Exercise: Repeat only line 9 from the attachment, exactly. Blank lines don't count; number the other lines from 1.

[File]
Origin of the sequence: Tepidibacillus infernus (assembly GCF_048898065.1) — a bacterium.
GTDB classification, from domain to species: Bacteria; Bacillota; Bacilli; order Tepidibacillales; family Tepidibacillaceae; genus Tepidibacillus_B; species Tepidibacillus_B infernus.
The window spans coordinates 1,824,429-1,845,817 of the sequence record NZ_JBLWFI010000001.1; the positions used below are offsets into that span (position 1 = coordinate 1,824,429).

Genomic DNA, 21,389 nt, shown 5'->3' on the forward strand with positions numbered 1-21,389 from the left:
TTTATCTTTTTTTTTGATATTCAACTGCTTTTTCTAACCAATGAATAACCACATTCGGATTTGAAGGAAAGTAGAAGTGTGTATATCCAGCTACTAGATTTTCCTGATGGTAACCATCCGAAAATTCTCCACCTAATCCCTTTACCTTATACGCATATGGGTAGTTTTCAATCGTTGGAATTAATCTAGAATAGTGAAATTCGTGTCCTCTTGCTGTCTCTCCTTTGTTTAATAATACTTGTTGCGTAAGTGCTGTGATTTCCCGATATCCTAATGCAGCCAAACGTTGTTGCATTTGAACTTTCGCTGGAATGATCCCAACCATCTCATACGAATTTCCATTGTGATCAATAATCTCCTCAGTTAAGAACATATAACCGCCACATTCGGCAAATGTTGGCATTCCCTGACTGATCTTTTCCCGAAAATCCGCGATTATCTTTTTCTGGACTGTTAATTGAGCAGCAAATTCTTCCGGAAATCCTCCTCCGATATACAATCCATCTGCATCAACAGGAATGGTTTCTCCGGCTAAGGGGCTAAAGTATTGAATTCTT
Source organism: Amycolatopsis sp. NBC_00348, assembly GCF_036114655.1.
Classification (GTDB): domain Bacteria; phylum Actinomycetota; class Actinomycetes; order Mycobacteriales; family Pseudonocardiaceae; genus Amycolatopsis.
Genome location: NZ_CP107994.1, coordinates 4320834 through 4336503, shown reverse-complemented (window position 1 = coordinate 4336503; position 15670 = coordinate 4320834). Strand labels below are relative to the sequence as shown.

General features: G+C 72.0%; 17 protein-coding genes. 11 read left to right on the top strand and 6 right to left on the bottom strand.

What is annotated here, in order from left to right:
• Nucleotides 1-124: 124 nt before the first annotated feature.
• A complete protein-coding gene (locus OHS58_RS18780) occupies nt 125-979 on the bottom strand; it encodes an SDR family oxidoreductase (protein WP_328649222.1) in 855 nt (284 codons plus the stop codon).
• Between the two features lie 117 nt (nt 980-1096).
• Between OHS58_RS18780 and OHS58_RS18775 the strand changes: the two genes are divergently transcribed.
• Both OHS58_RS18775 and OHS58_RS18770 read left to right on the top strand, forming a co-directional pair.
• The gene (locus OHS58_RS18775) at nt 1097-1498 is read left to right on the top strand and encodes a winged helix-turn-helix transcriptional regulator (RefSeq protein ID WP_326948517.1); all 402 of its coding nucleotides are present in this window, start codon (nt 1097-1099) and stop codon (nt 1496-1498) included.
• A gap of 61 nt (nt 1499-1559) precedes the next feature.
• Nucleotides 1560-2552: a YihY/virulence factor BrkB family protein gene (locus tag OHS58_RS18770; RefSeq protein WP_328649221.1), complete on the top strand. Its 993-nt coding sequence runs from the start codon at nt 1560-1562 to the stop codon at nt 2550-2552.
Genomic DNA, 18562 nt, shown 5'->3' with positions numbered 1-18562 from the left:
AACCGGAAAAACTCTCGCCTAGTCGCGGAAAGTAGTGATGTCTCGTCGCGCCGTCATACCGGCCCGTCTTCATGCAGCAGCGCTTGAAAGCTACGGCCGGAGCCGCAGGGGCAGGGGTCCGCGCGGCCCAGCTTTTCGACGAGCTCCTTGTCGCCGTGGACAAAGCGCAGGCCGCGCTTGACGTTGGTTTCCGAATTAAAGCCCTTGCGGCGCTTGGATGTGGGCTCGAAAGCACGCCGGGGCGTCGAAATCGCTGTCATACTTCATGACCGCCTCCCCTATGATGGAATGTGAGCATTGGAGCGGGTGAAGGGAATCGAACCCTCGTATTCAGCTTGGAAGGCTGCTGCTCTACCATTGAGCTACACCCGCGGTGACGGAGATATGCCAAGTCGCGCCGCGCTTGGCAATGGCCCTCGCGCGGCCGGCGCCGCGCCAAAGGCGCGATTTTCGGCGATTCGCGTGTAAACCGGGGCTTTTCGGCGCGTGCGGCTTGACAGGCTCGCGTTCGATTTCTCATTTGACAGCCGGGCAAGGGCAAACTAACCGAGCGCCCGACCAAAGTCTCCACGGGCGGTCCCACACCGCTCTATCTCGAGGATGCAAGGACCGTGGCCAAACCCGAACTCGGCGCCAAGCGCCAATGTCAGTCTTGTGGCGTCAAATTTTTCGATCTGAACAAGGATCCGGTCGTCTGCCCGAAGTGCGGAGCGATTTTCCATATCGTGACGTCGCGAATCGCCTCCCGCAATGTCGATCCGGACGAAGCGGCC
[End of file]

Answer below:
General features: G+C 72.0%; 17 protein-coding genes. 11 read left to right on the top strand and 6 right to left on the bottom strand.